Rev. Plefeger not impressed with Chief Keef’s planned benefit concert, tells rapper to ‘shut up’

Chief Keef (left) and the Rev. Michael Pfleger

Chief Keef (left) and the Rev. Michael Pfleger

Chicago Sun-Times

Forget the concert. Send a check instead.

That’s Father Michael Pfleger’s response to rapper Chief Keef’s plan to hold a concert in memory of a rapper friend slain in gun violence over the weekend, as well as a toddler who died in the aftermath.

Earlier Monday, Pfleger had an even more blunt message for the rapper on his Facebook page: “SHUT UP!!!!!”

“Chief Keef has announced that he will hold a benefit concert to raise funds for his friend and the Baby who were killed this past weekend….REALLY…Chief Keef is one of the reasons we have all this violence…he has been one of the encourager’s of the Violence,” wrote the outspoken pastor who has taken to the pulpit and the streets to fight gun violence.

“Instead of having a concert…why doesn’t he Man Up and acknowledge it’s time to stop this violence and Apologize for his part in it!!!! we don’t need a concert…we need PEACE……7 DEAD and 24 SHOT this weekend and he wants to do a concert…..Chief Keef….SHUT UP!!!!!” the post ends.

Within five hours of the post being put up on Facebook, it had more than 400 likes.

Later Monday, Pfleger branded Keef a hypocrite for this week announcing the formation of a new anti-violence foundation, while embracing violence through his music.

“That’s great, but unless you are going to say, I’m going to stop making music that glorifies violence, then you are hypocritical,” Pfleger told the Chicago Sun-Times. “What are you going to do at the concert? Your music is promoting and glorifying [violence]. Just send a check.”

Pfleger said the rapper could be a “very strong voice for peace. But the question is, does he have the courage to be the voice for peace?”

Keef announced over the weekend he would have the free concert this Friday night but can’t appear in person — because of a warrant connected to his failure to pay child support. Records show he owes $14,613.

So the rapper will appear via hologram from the West Coast during a concert on the back of a flatbed truck that will be parked in a warehouse or parking lot somewhere in Chicago.

Keef, whose real name is Keith Cozart, decided to put on the show after hearing about the South Side shooting and car chase on the that led to the deaths of his friend Marvin Carr, known as rapper Capo, and 13-month-old Dillan Harris, who was fatally struck by a car being chased by police after Carr’s shooting.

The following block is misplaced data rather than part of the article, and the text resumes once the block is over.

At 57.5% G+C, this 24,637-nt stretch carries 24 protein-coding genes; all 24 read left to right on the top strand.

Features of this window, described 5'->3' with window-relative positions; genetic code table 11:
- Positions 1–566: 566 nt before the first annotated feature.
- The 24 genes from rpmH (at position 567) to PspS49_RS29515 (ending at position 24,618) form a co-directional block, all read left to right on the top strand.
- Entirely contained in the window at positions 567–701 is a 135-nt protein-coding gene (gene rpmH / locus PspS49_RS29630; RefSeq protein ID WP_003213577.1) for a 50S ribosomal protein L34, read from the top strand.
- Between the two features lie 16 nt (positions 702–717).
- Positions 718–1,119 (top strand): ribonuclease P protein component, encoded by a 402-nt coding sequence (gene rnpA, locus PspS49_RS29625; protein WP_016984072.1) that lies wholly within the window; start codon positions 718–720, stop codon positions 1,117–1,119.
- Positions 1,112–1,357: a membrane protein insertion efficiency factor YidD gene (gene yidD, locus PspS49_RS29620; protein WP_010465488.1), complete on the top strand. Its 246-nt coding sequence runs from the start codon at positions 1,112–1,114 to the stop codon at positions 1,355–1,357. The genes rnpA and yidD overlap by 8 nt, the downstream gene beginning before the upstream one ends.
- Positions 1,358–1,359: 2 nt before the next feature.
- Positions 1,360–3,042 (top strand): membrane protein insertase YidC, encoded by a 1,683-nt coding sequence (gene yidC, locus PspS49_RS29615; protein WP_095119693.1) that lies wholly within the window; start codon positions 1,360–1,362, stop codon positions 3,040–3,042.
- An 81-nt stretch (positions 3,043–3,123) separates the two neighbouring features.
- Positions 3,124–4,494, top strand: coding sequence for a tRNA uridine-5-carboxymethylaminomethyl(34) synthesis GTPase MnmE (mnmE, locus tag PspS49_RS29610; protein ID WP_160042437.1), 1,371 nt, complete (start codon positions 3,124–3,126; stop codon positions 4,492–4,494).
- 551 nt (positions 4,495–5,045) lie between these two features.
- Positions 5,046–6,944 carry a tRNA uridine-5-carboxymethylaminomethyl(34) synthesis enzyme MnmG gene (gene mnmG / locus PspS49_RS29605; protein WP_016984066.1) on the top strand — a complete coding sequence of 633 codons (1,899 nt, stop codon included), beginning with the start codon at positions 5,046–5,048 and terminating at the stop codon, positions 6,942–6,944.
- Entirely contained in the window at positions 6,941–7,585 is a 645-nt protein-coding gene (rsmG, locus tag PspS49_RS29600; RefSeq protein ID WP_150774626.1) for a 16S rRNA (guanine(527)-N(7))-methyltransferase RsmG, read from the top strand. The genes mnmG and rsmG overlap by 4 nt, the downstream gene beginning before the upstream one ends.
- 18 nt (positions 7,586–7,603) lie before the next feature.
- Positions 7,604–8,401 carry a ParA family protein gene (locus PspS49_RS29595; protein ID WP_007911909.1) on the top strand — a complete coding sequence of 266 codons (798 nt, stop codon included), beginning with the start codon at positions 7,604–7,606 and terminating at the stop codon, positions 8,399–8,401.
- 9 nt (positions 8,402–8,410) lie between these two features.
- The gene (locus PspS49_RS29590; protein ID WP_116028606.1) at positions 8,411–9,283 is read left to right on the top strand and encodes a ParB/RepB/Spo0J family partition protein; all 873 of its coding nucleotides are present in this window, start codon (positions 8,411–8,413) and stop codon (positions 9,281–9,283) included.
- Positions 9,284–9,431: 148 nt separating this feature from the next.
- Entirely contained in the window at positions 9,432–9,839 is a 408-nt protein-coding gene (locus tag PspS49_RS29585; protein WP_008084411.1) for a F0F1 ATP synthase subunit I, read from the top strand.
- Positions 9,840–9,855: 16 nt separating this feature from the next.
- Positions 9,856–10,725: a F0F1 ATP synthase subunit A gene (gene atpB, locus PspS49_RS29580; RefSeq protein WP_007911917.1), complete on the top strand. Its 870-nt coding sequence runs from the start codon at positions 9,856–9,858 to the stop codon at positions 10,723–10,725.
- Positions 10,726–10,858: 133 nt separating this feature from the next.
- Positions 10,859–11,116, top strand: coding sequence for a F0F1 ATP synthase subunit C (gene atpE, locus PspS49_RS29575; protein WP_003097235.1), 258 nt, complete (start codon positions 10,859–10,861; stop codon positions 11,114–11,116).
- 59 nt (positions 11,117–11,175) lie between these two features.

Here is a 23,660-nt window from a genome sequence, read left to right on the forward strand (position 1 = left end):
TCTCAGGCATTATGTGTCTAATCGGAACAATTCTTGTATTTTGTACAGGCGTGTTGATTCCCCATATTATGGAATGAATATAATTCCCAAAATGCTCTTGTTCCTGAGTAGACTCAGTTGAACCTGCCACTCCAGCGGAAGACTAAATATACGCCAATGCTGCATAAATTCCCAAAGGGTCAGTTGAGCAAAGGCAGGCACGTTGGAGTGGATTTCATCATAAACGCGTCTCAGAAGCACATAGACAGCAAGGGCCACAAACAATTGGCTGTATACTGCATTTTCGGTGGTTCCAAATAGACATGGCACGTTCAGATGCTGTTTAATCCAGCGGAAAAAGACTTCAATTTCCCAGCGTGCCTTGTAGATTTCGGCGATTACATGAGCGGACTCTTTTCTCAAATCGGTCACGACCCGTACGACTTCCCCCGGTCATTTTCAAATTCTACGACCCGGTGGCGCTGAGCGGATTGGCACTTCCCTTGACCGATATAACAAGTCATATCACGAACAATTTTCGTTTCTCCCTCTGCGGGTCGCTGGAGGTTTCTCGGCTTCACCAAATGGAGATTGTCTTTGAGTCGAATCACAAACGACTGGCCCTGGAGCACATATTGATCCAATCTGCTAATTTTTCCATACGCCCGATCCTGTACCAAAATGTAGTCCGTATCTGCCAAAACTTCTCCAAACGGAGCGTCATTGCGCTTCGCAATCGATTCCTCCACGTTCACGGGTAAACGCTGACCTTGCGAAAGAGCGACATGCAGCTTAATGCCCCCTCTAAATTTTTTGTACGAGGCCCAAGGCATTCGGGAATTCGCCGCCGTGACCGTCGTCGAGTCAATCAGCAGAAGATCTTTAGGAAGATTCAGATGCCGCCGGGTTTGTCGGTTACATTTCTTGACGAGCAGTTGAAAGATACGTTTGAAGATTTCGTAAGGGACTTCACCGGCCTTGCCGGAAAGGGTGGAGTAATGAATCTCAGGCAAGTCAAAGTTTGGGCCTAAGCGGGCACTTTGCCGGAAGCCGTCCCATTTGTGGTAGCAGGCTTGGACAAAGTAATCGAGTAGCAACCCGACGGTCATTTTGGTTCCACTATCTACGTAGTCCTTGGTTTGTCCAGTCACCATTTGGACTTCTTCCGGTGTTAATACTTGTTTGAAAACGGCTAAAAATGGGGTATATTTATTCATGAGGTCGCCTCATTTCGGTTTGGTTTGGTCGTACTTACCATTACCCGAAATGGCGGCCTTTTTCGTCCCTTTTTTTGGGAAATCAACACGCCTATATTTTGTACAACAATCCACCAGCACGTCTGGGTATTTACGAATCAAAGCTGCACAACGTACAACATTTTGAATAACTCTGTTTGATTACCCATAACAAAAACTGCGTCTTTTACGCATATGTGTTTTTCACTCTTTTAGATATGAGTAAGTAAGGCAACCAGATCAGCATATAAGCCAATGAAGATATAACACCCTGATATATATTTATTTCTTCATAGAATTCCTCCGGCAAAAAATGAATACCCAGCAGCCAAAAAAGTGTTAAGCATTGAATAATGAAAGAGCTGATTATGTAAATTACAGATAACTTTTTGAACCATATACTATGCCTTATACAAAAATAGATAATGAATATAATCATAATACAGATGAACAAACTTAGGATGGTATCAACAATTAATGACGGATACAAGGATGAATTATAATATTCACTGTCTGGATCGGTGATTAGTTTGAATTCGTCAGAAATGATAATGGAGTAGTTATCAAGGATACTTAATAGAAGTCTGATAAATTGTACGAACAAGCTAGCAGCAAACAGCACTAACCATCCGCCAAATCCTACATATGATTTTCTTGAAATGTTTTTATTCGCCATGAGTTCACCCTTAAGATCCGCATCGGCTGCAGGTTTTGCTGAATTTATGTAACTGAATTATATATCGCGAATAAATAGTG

On Monday, police charged Antoine Watkins, 21, of the 8100 block of South Bennett, with murder in the toddler’s death. Watkins appeared in court Monday, where he was ordered held without bond and a woman yelled at him from the gallery: “You killed my baby!”

Keef was moved by the deaths and “wants to speak out against all the violence,” said Owen Phillips, a spokesman for Alki David, the Greek billionaire owner of HologramUSA and FilmOn, who recently signed the rapper and is orchestrating the show. “It’s something new in Keef’s music that he’s trying to express.”

Phillips said the truck with the technology to project Chief Keef’s hologram is currently being driven to Chicago from California.

He will perform on a Beverly Hills stage owned by HologramUSA, Phillips said. The rapper recently signed a two-album deal with David’s FilmOn, an online television streaming company.

Phillips said Chief Keef can’t physically be in Chicago to perform because his legal team is addressing an outstanding warrant.

The warrant against Chief Keef, who grew up in Englewood and has a history of gun and drug charge, stems from allegations that he hasn’t paid child support, according to a spokeswoman for the Cook Country Sheriff’s Department. The warrant does not allow the rapper to be extradited to Illinois from California. It’s enforceable only in Illinois, she said.

Money collected at the concert will be donated to Chicago charities and the victims’ families. Keef and FilmOn’s owner will match the money that’s raised.

Phillips also announced Keef’s new anti-violence foundation, Stop The Violence Now, but could provide no details.

—Chicago SUn-Times and Chicago Sun-Times Wire

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